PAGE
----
Down These Mean Streets a Pastiche-Writer Goes
Monday, April 12, 2010
posted by William Maynard
We are united by an uncommon passion for literary authors and their creations. We read and re-read their works time and again savoring each thrill as if for the first time. We read one another’s thoughts on these works in the hope of gaining a greater appreciation or, at the very least, having the intensity of our obsessions confirmed by those better able to express and justify their existence. We remain ever hopeful that we will awaken one day to a world where even more of these stories exist.
A small number of us set out on the precipitous path of making that dream a reality by adding to the existing canon of our favorite characters. Many of those who do so choose to work in the relative safety of fan fiction, content in the knowledge that none will judge their efforts too harshly. Fan fiction, however, is a double-edged sword for while it allows us to work free from criticism, we do so in the knowledge that none will treat our work as a legitimate continuation and that, at the end of the day, is what we all strive to achieve.
Established writers such as Joe R. Lansdale and Robert B. Parker have sought to finish incomplete manuscripts by Edgar Rice Burroughs and Raymond Chandler, respectively. They are not alone in having accepted such assignments and while they do us all a favor by completing that which mortality left unfinished, they do so in the knowledge that many among us will burn them in effigy for having dared tamper with the Sacred Writings of our Faith.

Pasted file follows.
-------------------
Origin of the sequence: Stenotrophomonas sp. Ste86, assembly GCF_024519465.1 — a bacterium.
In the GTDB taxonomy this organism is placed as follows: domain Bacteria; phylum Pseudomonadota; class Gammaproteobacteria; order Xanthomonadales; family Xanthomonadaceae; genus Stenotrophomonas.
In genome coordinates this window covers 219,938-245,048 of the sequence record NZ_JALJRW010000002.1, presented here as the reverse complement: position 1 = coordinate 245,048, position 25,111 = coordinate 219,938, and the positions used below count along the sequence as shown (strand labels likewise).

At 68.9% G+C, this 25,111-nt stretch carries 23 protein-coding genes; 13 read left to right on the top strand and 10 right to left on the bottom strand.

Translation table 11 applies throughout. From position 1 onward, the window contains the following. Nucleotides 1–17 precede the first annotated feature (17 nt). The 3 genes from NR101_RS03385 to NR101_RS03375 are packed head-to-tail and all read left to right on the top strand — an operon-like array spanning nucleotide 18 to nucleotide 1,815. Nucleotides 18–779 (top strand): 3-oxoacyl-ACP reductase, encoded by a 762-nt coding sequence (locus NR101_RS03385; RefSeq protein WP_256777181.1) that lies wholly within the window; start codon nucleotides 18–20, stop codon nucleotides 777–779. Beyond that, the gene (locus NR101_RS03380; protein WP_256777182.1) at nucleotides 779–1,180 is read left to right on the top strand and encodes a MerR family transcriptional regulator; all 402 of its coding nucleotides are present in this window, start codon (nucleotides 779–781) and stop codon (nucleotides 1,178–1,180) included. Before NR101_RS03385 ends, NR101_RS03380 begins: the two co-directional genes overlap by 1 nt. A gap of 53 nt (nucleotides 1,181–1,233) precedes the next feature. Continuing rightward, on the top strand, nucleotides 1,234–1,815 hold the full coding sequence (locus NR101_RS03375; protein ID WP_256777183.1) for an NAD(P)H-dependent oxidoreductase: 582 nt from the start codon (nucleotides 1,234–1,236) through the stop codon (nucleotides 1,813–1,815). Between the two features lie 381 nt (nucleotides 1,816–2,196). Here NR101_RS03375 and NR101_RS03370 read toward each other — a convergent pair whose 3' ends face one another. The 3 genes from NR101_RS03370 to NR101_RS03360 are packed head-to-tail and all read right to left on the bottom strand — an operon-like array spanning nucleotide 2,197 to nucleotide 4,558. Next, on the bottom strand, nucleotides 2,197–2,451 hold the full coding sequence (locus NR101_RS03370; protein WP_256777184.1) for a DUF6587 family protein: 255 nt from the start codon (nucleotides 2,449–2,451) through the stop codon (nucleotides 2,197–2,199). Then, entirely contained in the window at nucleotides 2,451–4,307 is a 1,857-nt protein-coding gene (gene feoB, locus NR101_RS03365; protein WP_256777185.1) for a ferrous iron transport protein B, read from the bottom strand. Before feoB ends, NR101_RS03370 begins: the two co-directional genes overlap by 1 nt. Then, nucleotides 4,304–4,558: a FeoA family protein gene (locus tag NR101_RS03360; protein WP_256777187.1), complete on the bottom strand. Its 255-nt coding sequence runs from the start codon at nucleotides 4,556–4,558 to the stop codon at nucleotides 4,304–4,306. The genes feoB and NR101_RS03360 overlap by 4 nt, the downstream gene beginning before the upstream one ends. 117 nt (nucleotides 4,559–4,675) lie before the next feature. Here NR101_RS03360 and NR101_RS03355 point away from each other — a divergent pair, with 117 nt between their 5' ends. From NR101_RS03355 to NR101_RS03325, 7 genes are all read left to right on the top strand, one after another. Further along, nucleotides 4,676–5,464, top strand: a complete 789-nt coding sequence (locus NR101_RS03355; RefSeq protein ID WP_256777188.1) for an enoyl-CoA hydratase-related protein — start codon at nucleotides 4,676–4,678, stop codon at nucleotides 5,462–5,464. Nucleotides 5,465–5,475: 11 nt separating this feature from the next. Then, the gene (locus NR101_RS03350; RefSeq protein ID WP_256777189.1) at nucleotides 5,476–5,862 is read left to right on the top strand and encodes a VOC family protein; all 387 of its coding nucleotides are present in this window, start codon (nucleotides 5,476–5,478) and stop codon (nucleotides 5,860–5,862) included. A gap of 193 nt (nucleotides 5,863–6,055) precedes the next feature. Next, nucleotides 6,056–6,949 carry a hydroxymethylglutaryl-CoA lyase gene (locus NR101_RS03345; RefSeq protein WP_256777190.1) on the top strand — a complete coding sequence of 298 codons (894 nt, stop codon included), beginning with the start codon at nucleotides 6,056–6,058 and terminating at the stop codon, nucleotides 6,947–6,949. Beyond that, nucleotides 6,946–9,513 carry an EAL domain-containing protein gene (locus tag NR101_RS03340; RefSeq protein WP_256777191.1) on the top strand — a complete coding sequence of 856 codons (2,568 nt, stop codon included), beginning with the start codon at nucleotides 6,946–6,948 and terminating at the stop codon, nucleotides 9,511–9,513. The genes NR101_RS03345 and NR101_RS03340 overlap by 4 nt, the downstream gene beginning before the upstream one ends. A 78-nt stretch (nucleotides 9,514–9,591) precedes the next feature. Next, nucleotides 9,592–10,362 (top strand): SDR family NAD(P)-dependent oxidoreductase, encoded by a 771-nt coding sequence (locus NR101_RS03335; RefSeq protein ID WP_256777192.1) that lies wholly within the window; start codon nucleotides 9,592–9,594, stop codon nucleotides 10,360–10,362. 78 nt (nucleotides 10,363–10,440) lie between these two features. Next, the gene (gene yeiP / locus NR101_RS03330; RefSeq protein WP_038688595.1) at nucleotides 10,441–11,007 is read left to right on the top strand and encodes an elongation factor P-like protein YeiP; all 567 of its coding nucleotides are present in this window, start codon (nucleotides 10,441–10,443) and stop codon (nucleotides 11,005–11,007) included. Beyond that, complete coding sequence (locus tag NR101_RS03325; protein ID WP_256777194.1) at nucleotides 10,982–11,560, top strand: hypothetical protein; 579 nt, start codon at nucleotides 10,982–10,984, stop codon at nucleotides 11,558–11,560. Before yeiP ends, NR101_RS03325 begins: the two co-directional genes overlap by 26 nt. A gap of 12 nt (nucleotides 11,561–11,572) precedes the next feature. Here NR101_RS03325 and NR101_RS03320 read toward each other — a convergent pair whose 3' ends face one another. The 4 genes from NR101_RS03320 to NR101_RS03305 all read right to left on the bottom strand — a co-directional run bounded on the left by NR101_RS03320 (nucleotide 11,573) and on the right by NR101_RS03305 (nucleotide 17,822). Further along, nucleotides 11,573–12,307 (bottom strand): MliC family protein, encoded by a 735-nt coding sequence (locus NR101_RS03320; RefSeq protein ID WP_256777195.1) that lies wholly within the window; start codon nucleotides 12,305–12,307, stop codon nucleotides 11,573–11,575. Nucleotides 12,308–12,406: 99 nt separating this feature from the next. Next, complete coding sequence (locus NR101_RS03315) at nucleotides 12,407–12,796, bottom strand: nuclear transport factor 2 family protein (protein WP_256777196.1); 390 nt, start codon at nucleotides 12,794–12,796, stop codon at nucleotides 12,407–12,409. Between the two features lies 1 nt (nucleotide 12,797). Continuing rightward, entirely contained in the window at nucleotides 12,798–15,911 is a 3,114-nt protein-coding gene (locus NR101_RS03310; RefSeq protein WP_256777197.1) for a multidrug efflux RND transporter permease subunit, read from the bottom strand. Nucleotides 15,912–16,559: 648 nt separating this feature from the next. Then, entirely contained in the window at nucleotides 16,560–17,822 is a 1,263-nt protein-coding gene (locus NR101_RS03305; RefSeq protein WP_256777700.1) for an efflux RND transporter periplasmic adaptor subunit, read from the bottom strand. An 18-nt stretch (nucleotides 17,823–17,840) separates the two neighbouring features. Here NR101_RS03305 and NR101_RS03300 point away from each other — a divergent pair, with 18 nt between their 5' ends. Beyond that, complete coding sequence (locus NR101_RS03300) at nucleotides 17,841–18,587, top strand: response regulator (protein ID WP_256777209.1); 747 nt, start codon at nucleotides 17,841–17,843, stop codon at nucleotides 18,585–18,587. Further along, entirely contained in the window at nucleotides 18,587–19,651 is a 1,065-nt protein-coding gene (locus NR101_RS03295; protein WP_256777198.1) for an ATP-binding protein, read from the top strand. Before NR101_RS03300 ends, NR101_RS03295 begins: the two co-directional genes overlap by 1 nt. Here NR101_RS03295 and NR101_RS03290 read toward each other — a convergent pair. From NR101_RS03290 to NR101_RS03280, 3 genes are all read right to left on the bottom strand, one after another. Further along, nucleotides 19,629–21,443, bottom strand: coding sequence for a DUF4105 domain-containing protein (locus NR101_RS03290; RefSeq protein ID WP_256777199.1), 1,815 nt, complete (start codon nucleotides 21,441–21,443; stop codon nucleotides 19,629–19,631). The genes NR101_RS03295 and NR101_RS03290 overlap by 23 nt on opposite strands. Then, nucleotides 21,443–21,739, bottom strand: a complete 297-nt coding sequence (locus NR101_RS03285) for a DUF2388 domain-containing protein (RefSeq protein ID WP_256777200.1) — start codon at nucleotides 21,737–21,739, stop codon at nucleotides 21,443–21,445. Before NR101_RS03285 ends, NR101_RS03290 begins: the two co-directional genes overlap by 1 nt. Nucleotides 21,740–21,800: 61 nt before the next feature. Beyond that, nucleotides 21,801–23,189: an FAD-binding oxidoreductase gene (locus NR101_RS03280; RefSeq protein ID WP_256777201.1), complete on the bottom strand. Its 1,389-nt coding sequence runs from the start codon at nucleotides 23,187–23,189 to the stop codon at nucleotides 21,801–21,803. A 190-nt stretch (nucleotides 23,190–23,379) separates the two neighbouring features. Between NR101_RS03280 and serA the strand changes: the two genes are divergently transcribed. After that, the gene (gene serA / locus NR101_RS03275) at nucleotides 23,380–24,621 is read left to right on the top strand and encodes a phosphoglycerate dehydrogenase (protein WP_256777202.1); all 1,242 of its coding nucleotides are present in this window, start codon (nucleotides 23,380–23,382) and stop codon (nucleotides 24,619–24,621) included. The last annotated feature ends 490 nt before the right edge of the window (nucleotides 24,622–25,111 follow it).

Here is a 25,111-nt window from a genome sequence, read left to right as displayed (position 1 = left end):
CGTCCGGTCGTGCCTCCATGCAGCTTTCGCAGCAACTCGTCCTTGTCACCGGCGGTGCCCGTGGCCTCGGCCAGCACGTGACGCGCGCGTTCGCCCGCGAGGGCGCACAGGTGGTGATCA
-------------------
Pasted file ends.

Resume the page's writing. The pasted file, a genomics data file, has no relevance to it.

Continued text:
Less defensibly, L. Sprague de Camp re-wrote numerous Robert E. Howard stories in an effort to extend the chronicles of Conan in the apparent belief that Howard’s characters were interchangeable. An act of hubris that now renders much of the first generation of Conan pastiche writers’ work unmarketable. Lost seemingly forever are numerous stories that filled the Lancer/Ace paperback series that introduced many of us to Howard’s work in the 1960s and 1970s.
Sir Arthur Conan Doyle’s Sherlock Holmes stories undoubtedly have spawned the closest thing to an organized religion among its followers and yet Holmes devotees remain surprisingly open to allowing other hands breathe new life into Holmes and Watson. Holmes continuation writers have presented the great detective as a liar, a madman, a married man, a gay man, and even Jack the Ripper without ever shaking the faith of the devoted in the dogmatic truth of the canonical cases. Yet those who have taken up the pen of Ian Fleming, Raymond Chandler, Bram Stoker, Edgar Rice Burroughs, and (from my own experience) Sax Rohmer frequently find they are greeted with jeers and catcalls for doing nothing worse than giving fans what they most want – more of their favorite character.
The simple explanation is that no matter how hard any writer tries to stay faithful to the spirit and letter of the original in reviving a dormant property, they will never be the original author. Truth be told, authors who churned out numerous adventures of a popular character over the course of many years usually reached a point where the writing became formulaic and the creator’s cynicism replaced their ingenuity and enthusiasm.
The average reader (a phrase that applies to none of us who can quote their favorite book as Holy Writ) is the continuation author’s best hope for acceptance for we the faithful are too fanatical to ever accept a continuation author as anything but a heretic. Partly this reaction is one based firmly out of reverence and nostalgia for how enjoyable the originals were at our particular age of discovery and partly it is borne of the belief that there is no one among us worthy to carry on the Master’s work and anyone doing so must be a pretender to the throne.
The real truth that lies at the heart of our world is that the authors we revere so much are those that we fervently wish that we were. Their past is the reality we wish we could trade to live. For most of us, we are not monogamous in our literary loves, but highly promiscuous – even polytheistic. For those reasons alone, the continuation writer must be deemed a false prophet and worthy of our condemnation for they dare to attempt that which we only aspire to in our dreams.